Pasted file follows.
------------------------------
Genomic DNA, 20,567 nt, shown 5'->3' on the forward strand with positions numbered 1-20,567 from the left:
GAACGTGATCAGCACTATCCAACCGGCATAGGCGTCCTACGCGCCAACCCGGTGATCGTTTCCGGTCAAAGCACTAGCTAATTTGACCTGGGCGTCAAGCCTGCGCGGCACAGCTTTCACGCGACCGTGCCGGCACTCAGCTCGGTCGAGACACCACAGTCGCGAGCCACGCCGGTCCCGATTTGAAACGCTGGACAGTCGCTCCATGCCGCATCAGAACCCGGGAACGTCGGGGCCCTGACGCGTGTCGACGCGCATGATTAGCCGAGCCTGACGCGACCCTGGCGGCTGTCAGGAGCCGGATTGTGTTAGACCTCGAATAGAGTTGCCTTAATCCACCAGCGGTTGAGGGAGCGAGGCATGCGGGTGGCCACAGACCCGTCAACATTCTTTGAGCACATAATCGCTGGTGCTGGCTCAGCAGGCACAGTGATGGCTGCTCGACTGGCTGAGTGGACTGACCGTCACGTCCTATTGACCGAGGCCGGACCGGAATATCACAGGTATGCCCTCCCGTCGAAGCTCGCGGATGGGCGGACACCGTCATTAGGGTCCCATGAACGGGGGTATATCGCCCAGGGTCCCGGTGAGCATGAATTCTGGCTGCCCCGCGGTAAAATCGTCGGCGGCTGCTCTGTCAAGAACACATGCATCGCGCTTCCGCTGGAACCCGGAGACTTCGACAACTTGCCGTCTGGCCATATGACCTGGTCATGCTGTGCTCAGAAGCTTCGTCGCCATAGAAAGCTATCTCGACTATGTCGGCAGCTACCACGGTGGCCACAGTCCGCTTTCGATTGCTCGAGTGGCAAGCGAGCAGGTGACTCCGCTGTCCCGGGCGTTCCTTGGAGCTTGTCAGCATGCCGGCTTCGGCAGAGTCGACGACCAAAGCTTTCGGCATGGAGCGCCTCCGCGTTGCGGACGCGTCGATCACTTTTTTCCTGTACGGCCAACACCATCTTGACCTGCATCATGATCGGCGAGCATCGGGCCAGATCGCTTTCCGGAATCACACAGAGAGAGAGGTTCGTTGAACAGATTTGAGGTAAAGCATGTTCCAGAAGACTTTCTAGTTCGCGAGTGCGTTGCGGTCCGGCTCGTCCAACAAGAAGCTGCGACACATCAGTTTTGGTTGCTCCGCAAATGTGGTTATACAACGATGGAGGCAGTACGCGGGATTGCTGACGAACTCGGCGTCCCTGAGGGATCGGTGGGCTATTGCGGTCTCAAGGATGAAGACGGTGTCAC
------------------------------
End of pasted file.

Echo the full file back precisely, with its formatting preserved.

Genomic DNA, 20,567 nt, shown 5'->3' on the forward strand with positions numbered 1-20,567 from the left:
GAACGTGATCAGCACTATCCAACCGGCATAGGCGTCCTACGCGCCAACCCGGTGATCGTTTCCGGTCAAAGCACTAGCTAATTTGACCTGGGCGTCAAGCCTGCGCGGCACAGCTTTCACGCGACCGTGCCGGCACTCAGCTCGGTCGAGACACCACAGTCGCGAGCCACGCCGGTCCCGATTTGAAACGCTGGACAGTCGCTCCATGCCGCATCAGAACCCGGGAACGTCGGGGCCCTGACGCGTGTCGACGCGCATGATTAGCCGAGCCTGACGCGACCCTGGCGGCTGTCAGGAGCCGGATTGTGTTAGACCTCGAATAGAGTTGCCTTAATCCACCAGCGGTTGAGGGAGCGAGGCATGCGGGTGGCCACAGACCCGTCAACATTCTTTGAGCACATAATCGCTGGTGCTGGCTCAGCAGGCACAGTGATGGCTGCTCGACTGGCTGAGTGGACTGACCGTCACGTCCTATTGACCGAGGCCGGACCGGAATATCACAGGTATGCCCTCCCGTCGAAGCTCGCGGATGGGCGGACACCGTCATTAGGGTCCCATGAACGGGGGTATATCGCCCAGGGTCCCGGTGAGCATGAATTCTGGCTGCCCCGCGGTAAAATCGTCGGCGGCTGCTCTGTCAAGAACACATGCATCGCGCTTCCGCTGGAACCCGGAGACTTCGACAACTTGCCGTCTGGCCATATGACCTGGTCATGCTGTGCTCAGAAGCTTCGTCGCCATAGAAAGCTATCTCGACTATGTCGGCAGCTACCACGGTGGCCACAGTCCGCTTTCGATTGCTCGAGTGGCAAGCGAGCAGGTGACTCCGCTGTCCCGGGCGTTCCTTGGAGCTTGTCAGCATGCCGGCTTCGGCAGAGTCGACGACCAAAGCTTTCGGCATGGAGCGCCTCCGCGTTGCGGACGCGTCGATCACTTTTTTCCTGTACGGCCAACACCATCTTGACCTGCATCATGATCGGCGAGCATCGGGCCAGATCGCTTTCCGGAATCACACAGAGAGAGAGGTTCGTTGAACAGATTTGAGGTAAAGCATGTTCCAGAAGACTTTCTAGTTCGCGAGTGCGTTGCGGTCCGGCTCGTCCAACAAGAAGCTGCGACACATCAGTTTTGGTTGCTCCGCAAATGTGGTTATACAACGATGGAGGCAGTACGCGGGATTGCTGACGAACTCGGCGTCCCTGAGGGATCGGTGGGCTATTGCGGTCTCAAGGATGAAGACGGTGTCAC